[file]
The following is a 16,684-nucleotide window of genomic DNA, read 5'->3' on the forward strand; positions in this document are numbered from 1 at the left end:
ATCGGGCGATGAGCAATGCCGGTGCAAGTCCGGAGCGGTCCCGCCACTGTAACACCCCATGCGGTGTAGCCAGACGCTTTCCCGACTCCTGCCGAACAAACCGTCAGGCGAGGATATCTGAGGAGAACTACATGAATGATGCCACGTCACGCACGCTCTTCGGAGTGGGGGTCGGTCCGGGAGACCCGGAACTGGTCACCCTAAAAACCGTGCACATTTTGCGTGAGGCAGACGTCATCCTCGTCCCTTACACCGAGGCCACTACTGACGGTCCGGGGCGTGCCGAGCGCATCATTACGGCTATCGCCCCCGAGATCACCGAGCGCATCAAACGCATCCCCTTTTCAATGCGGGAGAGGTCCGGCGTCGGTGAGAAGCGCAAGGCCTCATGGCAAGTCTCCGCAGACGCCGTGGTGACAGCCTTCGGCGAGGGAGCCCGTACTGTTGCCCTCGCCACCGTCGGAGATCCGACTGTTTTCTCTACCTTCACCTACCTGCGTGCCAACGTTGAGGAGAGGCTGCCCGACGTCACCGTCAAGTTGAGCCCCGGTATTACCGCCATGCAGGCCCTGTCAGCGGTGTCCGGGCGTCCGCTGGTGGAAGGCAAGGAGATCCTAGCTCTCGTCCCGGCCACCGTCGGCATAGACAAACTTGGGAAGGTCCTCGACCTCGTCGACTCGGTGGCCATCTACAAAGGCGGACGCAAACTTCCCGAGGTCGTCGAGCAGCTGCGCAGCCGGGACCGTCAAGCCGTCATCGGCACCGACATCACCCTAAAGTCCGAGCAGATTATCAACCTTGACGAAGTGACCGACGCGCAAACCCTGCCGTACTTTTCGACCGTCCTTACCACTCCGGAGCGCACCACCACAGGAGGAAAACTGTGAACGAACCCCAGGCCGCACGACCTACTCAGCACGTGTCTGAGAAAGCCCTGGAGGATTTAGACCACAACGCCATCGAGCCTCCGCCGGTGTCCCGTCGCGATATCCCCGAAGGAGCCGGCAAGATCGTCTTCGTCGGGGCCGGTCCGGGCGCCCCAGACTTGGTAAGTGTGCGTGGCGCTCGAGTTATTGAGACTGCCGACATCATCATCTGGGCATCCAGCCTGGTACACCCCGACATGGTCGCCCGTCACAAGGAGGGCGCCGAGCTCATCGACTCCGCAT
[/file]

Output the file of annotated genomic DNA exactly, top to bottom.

The following is a 16,684-nucleotide window of genomic DNA, read 5'->3' on the forward strand; positions in this document are numbered from 1 at the left end:
ATCGGGCGATGAGCAATGCCGGTGCAAGTCCGGAGCGGTCCCGCCACTGTAACACCCCATGCGGTGTAGCCAGACGCTTTCCCGACTCCTGCCGAACAAACCGTCAGGCGAGGATATCTGAGGAGAACTACATGAATGATGCCACGTCACGCACGCTCTTCGGAGTGGGGGTCGGTCCGGGAGACCCGGAACTGGTCACCCTAAAAACCGTGCACATTTTGCGTGAGGCAGACGTCATCCTCGTCCCTTACACCGAGGCCACTACTGACGGTCCGGGGCGTGCCGAGCGCATCATTACGGCTATCGCCCCCGAGATCACCGAGCGCATCAAACGCATCCCCTTTTCAATGCGGGAGAGGTCCGGCGTCGGTGAGAAGCGCAAGGCCTCATGGCAAGTCTCCGCAGACGCCGTGGTGACAGCCTTCGGCGAGGGAGCCCGTACTGTTGCCCTCGCCACCGTCGGAGATCCGACTGTTTTCTCTACCTTCACCTACCTGCGTGCCAACGTTGAGGAGAGGCTGCCCGACGTCACCGTCAAGTTGAGCCCCGGTATTACCGCCATGCAGGCCCTGTCAGCGGTGTCCGGGCGTCCGCTGGTGGAAGGCAAGGAGATCCTAGCTCTCGTCCCGGCCACCGTCGGCATAGACAAACTTGGGAAGGTCCTCGACCTCGTCGACTCGGTGGCCATCTACAAAGGCGGACGCAAACTTCCCGAGGTCGTCGAGCAGCTGCGCAGCCGGGACCGTCAAGCCGTCATCGGCACCGACATCACCCTAAAGTCCGAGCAGATTATCAACCTTGACGAAGTGACCGACGCGCAAACCCTGCCGTACTTTTCGACCGTCCTTACCACTCCGGAGCGCACCACCACAGGAGGAAAACTGTGAACGAACCCCAGGCCGCACGACCTACTCAGCACGTGTCTGAGAAAGCCCTGGAGGATTTAGACCACAACGCCATCGAGCCTCCGCCGGTGTCCCGTCGCGATATCCCCGAAGGAGCCGGCAAGATCGTCTTCGTCGGGGCCGGTCCGGGCGCCCCAGACTTGGTAAGTGTGCGTGGCGCTCGAGTTATTGAGACTGCCGACATCATCATCTGGGCATCCAGCCTGGTACACCCCGACATGGTCGCCCGTCACAAGGAGGGCGCCGAGCTCATCGACTCCGCAT